Even in those Arab countries with some sort of participatory government, the role of political parties is very limited. King Hasan of Morocco selected a nonparty to form the government after the last elections in September 1993. With the exception of the fundamentalists, political parties performed weakly and inefficiently in Jordan in the November 1993 elections. Even parties that actually govern in the Arab world depend very heavily on the government bureaucracy, to such an extent that there is usually no dividing line between the two.
In elections, those governing parties always took the majority of the votes; the government ensures that the opposition is small in number and weak in stature, which damages the development of a strong civil society. In those countries, only the Islamic parties and groups have any grassroots support. Another important feature of democracy in the West is the peaceful transfer of executive power. This process does not take place in many Arab countries, and it will be a while before the transfer of executive power in a democratic way is adopted by these regimes.
In this context, we see just how advanced is Kuwait, with more balance between political forces and a stronger civil society than in most other Arab countries.
The Kuwaiti Case
There is no single path to democracy. While the general concepts comes from the West, the machinery of implemention must be developed to reflect the tradition, history, and general social environment of each country. No one theory of democracy suits every situation in every country. The English constitution suits England, while Kuwaiti history defines the opportunities and limitations of democracy in Kuwait. Kuwaitis find the expansion of democracy to be a painful, difficult, and slow process. This is so not because those who govern refuse to allow democracy but because a changing of attitudes takes time, plenty of time.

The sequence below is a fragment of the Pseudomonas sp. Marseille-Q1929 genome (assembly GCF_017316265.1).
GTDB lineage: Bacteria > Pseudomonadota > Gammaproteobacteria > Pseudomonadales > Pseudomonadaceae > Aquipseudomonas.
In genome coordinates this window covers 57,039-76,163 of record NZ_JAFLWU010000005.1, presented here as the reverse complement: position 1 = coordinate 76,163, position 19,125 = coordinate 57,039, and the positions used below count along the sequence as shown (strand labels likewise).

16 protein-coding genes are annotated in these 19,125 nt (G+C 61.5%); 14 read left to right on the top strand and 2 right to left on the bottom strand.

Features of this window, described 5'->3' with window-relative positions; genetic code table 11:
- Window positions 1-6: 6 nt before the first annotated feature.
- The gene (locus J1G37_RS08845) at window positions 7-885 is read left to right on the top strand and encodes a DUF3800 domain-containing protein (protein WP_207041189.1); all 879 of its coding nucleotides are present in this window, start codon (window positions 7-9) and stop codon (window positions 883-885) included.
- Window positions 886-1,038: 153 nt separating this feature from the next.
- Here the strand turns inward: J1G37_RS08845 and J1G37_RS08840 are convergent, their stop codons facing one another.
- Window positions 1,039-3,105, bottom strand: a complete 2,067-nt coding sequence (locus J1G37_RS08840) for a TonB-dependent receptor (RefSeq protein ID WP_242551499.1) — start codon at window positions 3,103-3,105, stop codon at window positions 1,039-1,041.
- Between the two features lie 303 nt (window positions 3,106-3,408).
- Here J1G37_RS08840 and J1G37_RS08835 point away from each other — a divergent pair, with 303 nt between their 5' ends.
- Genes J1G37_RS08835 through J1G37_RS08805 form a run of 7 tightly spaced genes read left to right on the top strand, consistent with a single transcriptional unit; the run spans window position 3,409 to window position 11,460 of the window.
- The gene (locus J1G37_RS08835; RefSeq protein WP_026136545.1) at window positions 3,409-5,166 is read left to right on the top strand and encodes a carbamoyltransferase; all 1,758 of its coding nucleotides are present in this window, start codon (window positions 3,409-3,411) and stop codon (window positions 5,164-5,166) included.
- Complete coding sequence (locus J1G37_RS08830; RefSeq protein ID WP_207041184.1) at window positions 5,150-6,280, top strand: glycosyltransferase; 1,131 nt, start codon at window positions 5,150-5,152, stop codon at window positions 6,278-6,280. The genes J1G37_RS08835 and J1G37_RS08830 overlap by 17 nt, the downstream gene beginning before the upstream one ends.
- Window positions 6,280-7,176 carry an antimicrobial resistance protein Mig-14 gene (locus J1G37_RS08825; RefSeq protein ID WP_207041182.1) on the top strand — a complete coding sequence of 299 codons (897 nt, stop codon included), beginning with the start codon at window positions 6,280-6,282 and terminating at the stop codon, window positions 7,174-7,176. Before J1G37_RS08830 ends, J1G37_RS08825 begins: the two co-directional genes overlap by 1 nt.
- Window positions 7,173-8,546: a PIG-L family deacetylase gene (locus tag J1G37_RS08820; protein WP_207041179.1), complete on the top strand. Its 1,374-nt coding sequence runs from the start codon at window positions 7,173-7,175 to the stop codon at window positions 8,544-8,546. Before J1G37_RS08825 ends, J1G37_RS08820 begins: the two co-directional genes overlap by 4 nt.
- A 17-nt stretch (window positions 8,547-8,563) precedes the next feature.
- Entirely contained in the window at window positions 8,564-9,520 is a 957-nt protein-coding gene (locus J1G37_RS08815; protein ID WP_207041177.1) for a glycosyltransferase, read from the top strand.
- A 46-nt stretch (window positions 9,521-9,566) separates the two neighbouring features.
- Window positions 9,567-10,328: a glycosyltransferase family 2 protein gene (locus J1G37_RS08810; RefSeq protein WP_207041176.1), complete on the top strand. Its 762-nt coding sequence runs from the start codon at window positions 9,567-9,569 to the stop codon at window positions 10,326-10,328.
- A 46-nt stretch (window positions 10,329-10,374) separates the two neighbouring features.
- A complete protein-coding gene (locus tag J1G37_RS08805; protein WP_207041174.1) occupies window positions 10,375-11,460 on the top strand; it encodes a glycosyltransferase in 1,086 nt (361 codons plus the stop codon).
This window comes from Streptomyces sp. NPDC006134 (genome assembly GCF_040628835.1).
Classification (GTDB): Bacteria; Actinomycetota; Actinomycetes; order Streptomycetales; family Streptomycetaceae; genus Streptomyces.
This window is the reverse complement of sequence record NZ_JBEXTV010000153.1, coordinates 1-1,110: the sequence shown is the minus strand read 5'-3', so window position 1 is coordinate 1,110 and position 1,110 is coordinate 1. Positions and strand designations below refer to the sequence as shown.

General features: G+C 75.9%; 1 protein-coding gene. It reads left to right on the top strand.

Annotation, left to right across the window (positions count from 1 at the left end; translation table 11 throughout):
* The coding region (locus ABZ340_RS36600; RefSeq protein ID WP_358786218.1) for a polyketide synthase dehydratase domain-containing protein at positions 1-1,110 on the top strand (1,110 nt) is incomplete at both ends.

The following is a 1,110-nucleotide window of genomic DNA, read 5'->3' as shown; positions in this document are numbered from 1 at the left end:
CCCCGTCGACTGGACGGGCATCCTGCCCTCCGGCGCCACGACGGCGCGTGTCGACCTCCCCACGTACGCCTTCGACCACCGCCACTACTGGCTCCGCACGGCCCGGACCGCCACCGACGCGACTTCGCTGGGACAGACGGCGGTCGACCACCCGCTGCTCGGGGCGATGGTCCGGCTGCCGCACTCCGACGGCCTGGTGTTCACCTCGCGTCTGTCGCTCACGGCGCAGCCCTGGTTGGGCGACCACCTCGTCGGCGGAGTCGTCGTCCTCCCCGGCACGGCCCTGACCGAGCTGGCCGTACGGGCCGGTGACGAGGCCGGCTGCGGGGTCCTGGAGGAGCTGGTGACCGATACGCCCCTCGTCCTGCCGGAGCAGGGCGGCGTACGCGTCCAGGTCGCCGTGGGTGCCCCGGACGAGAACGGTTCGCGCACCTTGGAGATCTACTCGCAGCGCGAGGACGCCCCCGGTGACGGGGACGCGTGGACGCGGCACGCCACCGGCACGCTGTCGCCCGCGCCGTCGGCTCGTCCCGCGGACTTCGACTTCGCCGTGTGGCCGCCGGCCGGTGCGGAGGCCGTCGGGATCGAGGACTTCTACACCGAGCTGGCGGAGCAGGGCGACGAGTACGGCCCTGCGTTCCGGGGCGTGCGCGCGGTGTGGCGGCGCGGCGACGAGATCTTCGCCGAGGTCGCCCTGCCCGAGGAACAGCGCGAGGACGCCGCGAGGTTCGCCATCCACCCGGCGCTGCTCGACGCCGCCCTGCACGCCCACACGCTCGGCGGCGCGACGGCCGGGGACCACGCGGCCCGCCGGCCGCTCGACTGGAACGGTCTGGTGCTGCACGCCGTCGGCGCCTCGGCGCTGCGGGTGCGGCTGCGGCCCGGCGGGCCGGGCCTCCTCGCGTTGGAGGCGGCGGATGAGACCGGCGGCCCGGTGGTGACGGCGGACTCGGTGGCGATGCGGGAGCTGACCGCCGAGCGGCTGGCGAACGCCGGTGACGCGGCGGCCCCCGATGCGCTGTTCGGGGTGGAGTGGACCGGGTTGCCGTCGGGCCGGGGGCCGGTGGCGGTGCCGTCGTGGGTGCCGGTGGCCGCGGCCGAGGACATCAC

Kuwait is one of the very few states in the Middle East with a written constitution, separation of powers, rights of free speech, fair elections, and a parliament with a genuinely popular mandate. Its government is probably the only one in the Middle East not holding political prisoners. If democracy is an active peaceful engagement of debate through channels safeguarded by a constitution accepted and adhered to by all, then Kuwait is a democratic society with a democratic government. That said, it is not a full-fledged democracy, nor, frankly, should it become one. Kuwait is an Arab and Islamic society, not a fully modernized Western society; no apology is needed for that. Though the idea of Western-style democracy is supported by a good number of people and groups in Kuwait, important factors limit the growth of full-fledged Western democracy in Kuwait.
Until the 1950s, Kuwait was a traditional Persian Gulf society with a small population and very limited resources. While the country's oil potential was recognized toward the end of World War II, the influx of oil money did not come until the time of independence from Great Britain in 1961. However small Kuwait's population (around 1.2 million today), the country contains a complex fabric of religious, tribal, family, and ideological interest groups.